This is the kind of trip I had to prepare for, mentally that is. I had been seeing a therapist in VA and worked through some fear of death issues with him during my last session. I went on several shorter road trips because most of my anxiety and flashbacks were happening in the car. Pretty understandable. And I was doing okay. The underlying anxiety was always there but I would put music or a podcast on and just go. Until the accident, I hadn’t dealt with much anxiety and certainly no panic attacks, but when I left Lynchburg I had my first. When I was about 30 minutes from my parent’s house in NC is when everything started to unravel. I just knew I was going to die, but i didn’t know if I should pull over or keep driving. My throat was closing up, my face felt huge, my arms were tingly up to my elbows, and my nurse brain thought, “Have I been bit by some deadly creature from the Amazon without knowing it?”. I was almost certain I was having an allergic reaction, but I kept breathing and slowly it went away.

This started my journey to get what I call “PRN support,” some “as needed” pharmaceuticals. No shame. That’s one thing Kendall taught me. If you need help, then go get it. Just pushing through, acting like you don’t need the help of professionals or the people you love is a false image of strength. He was always so proactive in getting the help he needed. It’s something I loved most about him.

So I went to the doctor. And I went to therapy. I accepted the gift of three free massages. And I drank a lot of wine, which is kind of like therapy. I let a friend use up all her guest passes at the Y so we could do yoga together. I let people buy my food at restaurants. Although if I’m being honest, if I had tried to fight, my friends are stubborn enough that I would have ended up with bruises AND a free meal.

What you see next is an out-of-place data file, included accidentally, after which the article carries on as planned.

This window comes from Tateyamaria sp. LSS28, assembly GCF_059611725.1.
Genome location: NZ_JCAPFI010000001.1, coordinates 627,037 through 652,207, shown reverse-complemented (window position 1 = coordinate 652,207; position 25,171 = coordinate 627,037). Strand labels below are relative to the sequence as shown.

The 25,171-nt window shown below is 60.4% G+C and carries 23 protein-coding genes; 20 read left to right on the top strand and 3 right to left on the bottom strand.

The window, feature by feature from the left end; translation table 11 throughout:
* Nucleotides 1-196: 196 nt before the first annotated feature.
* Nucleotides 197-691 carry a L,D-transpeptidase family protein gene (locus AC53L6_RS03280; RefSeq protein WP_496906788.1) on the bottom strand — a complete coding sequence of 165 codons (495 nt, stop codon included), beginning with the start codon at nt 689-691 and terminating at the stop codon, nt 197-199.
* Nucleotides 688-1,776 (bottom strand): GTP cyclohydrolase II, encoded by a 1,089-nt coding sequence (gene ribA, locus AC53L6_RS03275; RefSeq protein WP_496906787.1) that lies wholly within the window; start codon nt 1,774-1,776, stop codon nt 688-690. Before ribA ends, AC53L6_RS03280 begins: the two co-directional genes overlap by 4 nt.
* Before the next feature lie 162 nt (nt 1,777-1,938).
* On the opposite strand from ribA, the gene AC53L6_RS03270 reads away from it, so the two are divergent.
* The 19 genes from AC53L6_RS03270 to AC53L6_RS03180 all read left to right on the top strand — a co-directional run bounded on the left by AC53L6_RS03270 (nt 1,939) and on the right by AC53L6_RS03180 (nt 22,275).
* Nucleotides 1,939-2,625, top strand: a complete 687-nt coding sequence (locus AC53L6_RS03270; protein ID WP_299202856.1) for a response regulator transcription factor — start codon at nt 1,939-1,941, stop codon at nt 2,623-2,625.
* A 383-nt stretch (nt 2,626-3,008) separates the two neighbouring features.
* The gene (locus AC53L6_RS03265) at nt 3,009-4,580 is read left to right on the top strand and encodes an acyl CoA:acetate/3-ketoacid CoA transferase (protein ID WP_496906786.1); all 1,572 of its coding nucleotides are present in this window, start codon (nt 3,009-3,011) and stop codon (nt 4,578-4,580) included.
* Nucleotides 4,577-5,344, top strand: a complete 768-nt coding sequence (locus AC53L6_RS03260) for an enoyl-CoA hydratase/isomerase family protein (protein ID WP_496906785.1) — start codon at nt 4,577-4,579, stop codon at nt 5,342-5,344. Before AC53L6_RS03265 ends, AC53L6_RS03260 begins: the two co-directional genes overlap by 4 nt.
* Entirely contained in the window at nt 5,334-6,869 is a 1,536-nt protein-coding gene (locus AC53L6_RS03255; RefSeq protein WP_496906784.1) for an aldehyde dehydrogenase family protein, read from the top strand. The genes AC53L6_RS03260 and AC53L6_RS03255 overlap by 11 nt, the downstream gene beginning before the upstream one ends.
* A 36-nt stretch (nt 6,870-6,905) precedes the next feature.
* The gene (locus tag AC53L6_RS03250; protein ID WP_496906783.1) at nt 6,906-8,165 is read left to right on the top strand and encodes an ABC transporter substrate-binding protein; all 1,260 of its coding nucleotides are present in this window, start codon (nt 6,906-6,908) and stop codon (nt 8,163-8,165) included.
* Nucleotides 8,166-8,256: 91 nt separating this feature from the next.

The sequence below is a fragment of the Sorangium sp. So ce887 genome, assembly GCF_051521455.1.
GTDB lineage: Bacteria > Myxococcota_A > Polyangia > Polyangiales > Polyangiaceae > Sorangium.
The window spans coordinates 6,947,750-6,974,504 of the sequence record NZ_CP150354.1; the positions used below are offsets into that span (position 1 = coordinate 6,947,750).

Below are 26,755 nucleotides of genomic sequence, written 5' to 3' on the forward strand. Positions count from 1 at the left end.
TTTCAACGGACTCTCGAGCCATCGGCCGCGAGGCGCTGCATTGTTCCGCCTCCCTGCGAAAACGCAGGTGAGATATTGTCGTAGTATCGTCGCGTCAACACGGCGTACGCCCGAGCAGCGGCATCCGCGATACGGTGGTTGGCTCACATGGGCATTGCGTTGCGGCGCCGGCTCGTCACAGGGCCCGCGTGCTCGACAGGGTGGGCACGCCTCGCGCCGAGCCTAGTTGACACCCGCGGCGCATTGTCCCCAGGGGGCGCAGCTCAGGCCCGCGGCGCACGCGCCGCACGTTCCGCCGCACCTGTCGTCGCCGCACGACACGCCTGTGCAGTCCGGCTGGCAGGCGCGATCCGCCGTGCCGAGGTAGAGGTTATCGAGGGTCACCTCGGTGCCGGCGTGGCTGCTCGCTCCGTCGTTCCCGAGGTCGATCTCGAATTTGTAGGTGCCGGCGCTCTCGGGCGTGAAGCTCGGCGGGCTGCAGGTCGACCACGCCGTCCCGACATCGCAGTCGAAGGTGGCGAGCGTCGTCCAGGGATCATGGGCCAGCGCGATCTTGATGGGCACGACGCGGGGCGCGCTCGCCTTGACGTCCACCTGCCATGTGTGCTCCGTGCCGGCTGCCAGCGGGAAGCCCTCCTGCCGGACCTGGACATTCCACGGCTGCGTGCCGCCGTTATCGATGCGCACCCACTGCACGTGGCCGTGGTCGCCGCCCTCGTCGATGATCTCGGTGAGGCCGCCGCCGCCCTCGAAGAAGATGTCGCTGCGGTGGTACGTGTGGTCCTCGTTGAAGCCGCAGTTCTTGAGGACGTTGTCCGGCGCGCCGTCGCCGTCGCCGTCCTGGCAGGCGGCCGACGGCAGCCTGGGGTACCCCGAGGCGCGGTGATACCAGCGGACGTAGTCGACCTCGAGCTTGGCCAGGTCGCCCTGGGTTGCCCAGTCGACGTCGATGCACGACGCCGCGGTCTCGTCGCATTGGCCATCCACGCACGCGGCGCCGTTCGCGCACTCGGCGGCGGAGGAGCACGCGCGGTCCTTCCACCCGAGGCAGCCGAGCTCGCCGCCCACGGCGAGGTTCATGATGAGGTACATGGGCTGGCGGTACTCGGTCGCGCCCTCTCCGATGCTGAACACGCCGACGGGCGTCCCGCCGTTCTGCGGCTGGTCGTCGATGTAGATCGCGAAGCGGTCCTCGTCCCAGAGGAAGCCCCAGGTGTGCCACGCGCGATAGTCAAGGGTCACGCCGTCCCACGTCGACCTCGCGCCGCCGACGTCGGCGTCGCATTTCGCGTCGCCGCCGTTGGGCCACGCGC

The point it is, I knew I needed help. And more than that, I knew it was silly to try and act stronger than I was. So I opened the bottle of wine at 2 in the afternoon and watched Netflix. And that’s okay. Sometimes love means receiving. It’s not my favorite part, to tell you the truth. It’s vulnerable and feels risky, but it is an important part. You cannot fully give love if you haven’t received it.

So back to this road trip. You know, the bravery of moving forward stuff. You really need a good travel companion for things like this. Someone to share the joys and the difficult moments. My sister, Anna, was my person. She is the most lively, insightful, and spirit-filled 20-year-old I know. She always gives you the reaction you are hoping for when you share a story or joke. We are six years apart so we didn’t become friends until I left for college, but now she is one of my favorite humans. I prepped her for how I might react to driving and I updated her on my most recent fears. Then we left.

Altogether, the trip was full of delirious laughter from being in the car too long, Xanax, rest stop workouts, funny looks from people at rest stops, coffee, prayer, and poetry readings at a coffee shop in Arkansas, of all places. Anna helped me say out loud the yucky stuff floating around in my mind, because it has less power out in the atmosphere than stuck in my head. We ate an amazing New Mexican breakfast that was so spicy our tummies burned until lunch time. We each had moments when we had to stop and pull the car over and switch drivers due to tears. Our little Volvo was a safe place to be sad. A little moving sanctuary.

We saw the Grand Canyon and the Painted Desert for the first time. We whispered because talking at full volume seemed inappropriate at a place full of such wild majesty. We journaled at a coffee shop in Flagstaff. We caught up with our aunt and cousins.

And ultimately, we made it, each of us a little more healed. And just a little braver.